Today I fried my bread in butter in my frying pan for breakfast, my desire for cinnamon toast too strong. It was glorious. The fried bread triggered a sense memory, and I was brought back to the first time I had such tasty fried bread, which if my memory serves, was called simply a ‘fry’. Maybe the entire breakfast was the ‘fry’, as it probably had a fried egg and a fried sausage and the fried bread. To me, the fry was the dense bread fried in butter.
The fried bread was made by Bridie Kiernan in Belfast, Northern Ireland, and it was Christmas 1981. I was twenty years old, and away from home for my first Christmas. I had taken my first plane ride in September, alone, to Glasgow, Scotland, where I would be spending my junior year abroad studying Drama and English at Glasgow University.
I traveled by train and then ferry from Glasgow to Belfast. Letters had been exchanged creating the plans. I remember being frisked by soldiers in Northern Ireland when I disembarked from the ferry, the first time I experienced the unknown fear of being searched for safety in unfriendly conditions. This was not like driving across the Peace Bridge from Buffalo to Canada in the summer, carefree and passportless. I was met by Noel Kiernan, who I had not seen in six years, since the summer of 1975, when I was 14 and he was, I don’t remember exactly, 10 or 11, when he spent the summer with my family as part of the inaugural Belfast Summer Relief Program.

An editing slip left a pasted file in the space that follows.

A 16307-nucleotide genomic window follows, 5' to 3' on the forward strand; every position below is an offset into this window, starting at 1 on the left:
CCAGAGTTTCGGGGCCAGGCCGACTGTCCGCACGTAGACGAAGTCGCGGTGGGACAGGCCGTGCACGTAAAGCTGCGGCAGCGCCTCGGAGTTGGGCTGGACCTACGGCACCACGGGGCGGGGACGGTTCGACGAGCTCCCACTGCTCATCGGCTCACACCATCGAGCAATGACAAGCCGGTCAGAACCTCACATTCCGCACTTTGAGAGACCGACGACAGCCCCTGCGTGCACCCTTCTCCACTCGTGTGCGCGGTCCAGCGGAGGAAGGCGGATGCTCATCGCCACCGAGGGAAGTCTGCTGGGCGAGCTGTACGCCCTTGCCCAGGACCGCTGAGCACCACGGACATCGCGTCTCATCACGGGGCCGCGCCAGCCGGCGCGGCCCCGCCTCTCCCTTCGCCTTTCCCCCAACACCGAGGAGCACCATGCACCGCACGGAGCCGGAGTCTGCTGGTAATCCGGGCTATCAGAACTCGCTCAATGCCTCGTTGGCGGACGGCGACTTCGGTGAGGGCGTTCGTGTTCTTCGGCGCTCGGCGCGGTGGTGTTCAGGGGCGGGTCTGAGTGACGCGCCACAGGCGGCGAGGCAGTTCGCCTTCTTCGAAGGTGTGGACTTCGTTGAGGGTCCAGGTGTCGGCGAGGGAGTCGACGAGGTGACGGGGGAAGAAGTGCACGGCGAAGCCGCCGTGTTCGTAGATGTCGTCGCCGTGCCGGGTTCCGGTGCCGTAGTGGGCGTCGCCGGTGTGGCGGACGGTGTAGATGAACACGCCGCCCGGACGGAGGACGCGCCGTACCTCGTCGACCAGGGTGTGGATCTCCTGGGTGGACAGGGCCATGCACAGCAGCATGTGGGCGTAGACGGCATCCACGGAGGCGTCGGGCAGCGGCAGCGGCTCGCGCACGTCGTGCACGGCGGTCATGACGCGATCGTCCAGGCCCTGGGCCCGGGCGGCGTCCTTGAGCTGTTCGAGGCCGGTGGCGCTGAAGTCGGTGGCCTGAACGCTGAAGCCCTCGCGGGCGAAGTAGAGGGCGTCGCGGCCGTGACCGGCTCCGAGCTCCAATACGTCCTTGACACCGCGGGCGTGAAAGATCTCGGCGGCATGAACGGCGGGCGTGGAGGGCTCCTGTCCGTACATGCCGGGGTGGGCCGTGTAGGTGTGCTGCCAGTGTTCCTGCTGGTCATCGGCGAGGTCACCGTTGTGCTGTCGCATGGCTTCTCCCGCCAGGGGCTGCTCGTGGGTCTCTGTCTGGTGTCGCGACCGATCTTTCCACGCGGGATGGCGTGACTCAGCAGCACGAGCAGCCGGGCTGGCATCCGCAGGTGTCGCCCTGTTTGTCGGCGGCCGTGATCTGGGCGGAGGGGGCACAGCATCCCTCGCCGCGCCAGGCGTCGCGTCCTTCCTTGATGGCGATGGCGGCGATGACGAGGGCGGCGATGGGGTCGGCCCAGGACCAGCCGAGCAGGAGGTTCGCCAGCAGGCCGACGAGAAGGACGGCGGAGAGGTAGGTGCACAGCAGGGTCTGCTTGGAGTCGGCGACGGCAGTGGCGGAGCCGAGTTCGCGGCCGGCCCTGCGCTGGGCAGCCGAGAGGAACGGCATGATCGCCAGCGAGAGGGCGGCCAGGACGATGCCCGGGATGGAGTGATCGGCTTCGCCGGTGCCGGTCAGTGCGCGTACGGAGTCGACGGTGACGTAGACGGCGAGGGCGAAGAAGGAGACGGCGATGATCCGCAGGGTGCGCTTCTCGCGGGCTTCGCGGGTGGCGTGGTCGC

I spent two weeks with Noel and his family, and I was welcomed into their quintessentially Irish home with warmth and generosity. His Mom Bridie always cooked, and she was a good cook. She wore a dress and stockings everyday, and I picture her wearing aprons. She was sweet and giggly and charming, with a sense of humor that sparkled. In my memory she is always in blue. His Dad, Mr. Kiernan to me, gave me whiskey and cigarettes and Quality Street chocolates whether I wanted them or not and he ruled the room with the telly. He too made me laugh, in his cardigan sweater, tan, and his wry sense of humor that scared first, until the wit underneath was revealed. I got to meet Noel’s older brothers Eamonn and Jim and his older sister Alice. What a glorious time I had with Noel and his family.
The first night I climbed into bed on Merok Park in Belfast, a hot water bottle was between the sheets down at my feet. What the heck was that? It was very nice indeed.
Thank you Noel. Thank you Bridie. Your ‘fry’ lives on in my memory, conjured in Kenya, enjoyed through time all over again.